Estimating when my project will be done



  • Suppose my project has 150 story points of work remaining to be done. Over the last 10 iterations the team has achieved the following velocities of 16, 12, 13, 5, 14, 7, 6, 12, 16, and 14. Assume two-week iterations and a team of four developers. When would you estimate that the project might be done?



  • Just because you have 150 story points in your backlog now does not mean that work captures the work necessary from your stakeholders' perspectives. Every iteration, you should be evaluating what has been done and what remains, adjusting what remains. You may add work, remove work, or determine that there's no work left to do that's the cost of another iteration and end the effort.

    You can use a burndown chart at the Product Backlog level to estimate when the Product Backlog will be finished. By using Yesterday's Weather (often the rolling average of the last three completed iterations), you can draw the burndown line and forecast when it will reach 0. After every iteration, you can recalculate the burndown line and revise your forecast.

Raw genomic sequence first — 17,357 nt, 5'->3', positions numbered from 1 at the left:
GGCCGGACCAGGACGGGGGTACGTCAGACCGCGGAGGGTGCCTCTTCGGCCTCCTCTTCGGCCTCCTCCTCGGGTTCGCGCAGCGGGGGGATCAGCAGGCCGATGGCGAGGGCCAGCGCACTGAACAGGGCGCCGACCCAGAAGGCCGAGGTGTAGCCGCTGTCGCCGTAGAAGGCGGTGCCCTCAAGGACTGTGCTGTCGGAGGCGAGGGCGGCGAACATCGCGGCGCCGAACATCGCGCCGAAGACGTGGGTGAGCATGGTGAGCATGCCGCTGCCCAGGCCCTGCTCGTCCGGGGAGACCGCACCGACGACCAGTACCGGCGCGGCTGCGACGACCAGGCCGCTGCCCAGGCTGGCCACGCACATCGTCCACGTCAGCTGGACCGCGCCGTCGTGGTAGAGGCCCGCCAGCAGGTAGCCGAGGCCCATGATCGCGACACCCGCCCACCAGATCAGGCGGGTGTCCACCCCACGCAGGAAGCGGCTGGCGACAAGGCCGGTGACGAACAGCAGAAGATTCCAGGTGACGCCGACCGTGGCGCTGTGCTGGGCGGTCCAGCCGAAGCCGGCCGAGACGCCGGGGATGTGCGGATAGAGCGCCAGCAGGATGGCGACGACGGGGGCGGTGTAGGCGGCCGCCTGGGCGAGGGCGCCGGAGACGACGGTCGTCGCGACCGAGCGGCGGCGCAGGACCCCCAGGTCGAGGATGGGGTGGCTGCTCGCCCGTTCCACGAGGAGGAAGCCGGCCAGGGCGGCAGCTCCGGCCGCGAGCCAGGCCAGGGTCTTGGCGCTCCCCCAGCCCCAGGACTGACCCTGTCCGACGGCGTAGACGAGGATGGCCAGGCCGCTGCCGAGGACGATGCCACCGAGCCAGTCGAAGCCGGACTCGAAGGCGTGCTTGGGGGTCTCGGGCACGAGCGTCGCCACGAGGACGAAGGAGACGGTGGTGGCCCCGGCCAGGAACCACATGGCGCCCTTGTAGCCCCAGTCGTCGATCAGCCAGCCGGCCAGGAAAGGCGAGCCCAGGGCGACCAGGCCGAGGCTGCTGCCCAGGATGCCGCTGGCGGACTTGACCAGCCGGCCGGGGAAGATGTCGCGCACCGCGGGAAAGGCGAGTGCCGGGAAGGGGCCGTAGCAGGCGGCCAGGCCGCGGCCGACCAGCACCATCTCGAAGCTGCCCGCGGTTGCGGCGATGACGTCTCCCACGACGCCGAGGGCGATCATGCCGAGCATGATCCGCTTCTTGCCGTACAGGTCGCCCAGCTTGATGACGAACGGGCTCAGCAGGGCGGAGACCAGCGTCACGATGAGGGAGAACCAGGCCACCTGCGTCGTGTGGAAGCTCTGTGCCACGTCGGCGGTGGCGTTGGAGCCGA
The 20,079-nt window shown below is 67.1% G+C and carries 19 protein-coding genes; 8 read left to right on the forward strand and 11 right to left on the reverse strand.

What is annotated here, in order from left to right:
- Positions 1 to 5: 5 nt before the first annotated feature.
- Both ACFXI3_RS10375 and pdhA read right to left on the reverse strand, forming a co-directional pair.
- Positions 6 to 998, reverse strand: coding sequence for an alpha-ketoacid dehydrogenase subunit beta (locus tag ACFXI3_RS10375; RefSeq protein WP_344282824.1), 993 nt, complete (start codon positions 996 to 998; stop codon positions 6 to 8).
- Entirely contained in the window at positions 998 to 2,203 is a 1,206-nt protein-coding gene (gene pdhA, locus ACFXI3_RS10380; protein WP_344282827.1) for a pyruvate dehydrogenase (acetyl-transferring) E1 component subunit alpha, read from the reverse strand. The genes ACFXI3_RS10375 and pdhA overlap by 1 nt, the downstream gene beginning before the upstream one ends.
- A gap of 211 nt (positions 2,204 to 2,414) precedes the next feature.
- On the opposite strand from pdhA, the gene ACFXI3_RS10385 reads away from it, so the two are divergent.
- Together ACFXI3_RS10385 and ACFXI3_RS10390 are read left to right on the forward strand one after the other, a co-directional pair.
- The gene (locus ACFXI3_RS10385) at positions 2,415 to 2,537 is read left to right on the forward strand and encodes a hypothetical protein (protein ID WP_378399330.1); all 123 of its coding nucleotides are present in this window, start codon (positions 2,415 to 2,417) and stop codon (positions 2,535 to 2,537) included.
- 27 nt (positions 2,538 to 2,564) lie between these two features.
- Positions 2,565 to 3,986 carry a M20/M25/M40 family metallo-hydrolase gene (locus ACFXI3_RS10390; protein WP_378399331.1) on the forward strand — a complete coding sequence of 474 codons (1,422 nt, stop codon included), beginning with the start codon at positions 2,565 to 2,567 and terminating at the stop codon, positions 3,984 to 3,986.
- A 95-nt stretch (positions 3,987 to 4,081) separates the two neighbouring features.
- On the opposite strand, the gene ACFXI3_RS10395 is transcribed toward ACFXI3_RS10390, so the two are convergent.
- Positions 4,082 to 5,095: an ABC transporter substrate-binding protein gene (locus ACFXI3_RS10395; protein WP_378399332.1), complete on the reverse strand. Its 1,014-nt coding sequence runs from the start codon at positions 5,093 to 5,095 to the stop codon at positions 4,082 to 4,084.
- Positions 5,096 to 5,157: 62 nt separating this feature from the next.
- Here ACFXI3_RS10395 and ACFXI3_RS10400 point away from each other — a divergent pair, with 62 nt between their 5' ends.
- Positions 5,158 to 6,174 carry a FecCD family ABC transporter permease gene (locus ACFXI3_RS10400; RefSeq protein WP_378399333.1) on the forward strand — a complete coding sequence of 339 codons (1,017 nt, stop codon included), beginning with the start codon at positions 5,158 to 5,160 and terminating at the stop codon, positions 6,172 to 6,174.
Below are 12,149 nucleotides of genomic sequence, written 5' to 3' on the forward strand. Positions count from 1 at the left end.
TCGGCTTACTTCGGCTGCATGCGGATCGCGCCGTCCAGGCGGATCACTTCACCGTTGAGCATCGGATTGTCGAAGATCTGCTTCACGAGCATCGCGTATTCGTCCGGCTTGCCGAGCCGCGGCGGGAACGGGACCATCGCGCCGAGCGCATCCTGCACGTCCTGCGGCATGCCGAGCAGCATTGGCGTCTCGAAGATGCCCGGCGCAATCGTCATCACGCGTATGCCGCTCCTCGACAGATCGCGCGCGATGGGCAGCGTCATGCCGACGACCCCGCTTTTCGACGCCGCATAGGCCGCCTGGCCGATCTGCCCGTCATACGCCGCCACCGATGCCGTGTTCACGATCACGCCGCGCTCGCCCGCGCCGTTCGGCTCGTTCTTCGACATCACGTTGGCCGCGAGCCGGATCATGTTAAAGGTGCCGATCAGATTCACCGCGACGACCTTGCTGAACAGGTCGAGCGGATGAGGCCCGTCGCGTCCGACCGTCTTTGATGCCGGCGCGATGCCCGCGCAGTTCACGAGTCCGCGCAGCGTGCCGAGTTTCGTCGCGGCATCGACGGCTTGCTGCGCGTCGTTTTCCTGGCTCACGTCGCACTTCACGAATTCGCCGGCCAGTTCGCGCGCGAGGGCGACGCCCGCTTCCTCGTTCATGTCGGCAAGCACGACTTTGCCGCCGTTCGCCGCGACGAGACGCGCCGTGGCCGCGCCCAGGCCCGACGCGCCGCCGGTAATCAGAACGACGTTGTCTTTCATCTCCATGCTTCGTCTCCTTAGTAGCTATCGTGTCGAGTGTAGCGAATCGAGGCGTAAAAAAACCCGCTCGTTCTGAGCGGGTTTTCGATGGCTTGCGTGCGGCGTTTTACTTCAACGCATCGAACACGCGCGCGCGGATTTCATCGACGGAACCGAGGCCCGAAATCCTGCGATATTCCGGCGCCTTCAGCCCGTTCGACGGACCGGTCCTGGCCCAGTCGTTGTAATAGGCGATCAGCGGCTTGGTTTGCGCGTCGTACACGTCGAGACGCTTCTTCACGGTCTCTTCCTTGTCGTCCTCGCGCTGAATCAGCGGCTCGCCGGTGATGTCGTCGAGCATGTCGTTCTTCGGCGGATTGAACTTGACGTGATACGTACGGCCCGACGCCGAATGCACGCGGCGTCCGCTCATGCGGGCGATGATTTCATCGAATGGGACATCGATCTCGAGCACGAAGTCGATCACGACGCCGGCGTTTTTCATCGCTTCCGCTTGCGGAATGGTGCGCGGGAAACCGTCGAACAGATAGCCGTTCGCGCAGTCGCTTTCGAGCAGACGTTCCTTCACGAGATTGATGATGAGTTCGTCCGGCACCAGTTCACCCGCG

In your examples, if your velocities are in order and 12, 16, and 14 are your most recent iterations, your average velocity would be 14. So your burndown trend would indicate that your current backlog would be completed after 11 iterations. This is a very high-level forecast with a lot of error - changes to the backlog, a change in capacity for one or more iterations, any process improvements or changes carried out by the team, and even continuing to learn about the problem space will influence the completion. You can continue to revise this after every iteration to refine the forecast, but the same errors will apply until the work is actually done.



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